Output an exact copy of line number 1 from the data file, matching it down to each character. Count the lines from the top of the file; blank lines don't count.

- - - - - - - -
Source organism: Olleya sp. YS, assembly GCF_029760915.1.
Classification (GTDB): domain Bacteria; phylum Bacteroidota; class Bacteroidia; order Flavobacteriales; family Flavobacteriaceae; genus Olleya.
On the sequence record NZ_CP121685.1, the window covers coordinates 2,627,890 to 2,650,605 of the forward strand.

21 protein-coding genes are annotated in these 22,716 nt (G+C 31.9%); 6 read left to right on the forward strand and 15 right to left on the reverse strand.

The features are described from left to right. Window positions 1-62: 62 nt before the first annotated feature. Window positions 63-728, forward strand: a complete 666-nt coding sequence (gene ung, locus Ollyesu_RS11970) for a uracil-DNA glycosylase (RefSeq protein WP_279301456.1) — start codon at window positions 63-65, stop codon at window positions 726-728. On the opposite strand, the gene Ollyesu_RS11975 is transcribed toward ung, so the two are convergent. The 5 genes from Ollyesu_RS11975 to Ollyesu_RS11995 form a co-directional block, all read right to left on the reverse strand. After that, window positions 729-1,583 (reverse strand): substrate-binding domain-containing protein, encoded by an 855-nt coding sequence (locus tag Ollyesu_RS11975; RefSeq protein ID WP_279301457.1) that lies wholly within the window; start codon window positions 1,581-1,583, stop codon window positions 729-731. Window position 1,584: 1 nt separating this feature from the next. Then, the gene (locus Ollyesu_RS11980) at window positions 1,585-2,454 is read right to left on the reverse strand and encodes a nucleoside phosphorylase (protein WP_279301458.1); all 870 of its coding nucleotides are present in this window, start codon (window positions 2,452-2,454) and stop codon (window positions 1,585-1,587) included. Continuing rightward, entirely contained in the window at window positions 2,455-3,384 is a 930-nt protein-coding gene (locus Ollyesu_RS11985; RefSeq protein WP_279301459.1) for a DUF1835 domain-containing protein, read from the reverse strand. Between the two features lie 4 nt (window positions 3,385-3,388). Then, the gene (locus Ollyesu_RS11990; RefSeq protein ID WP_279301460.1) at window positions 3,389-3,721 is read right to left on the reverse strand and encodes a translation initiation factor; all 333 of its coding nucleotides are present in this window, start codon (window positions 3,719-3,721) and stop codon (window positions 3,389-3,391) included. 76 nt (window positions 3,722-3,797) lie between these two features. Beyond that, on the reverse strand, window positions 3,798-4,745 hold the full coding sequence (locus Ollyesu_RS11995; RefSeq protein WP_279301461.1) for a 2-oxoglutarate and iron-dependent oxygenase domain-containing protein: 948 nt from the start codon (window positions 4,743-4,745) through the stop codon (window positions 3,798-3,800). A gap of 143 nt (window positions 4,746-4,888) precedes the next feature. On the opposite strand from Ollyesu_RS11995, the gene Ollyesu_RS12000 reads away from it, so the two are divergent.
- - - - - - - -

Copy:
Source organism: Olleya sp. YS, assembly GCF_029760915.1.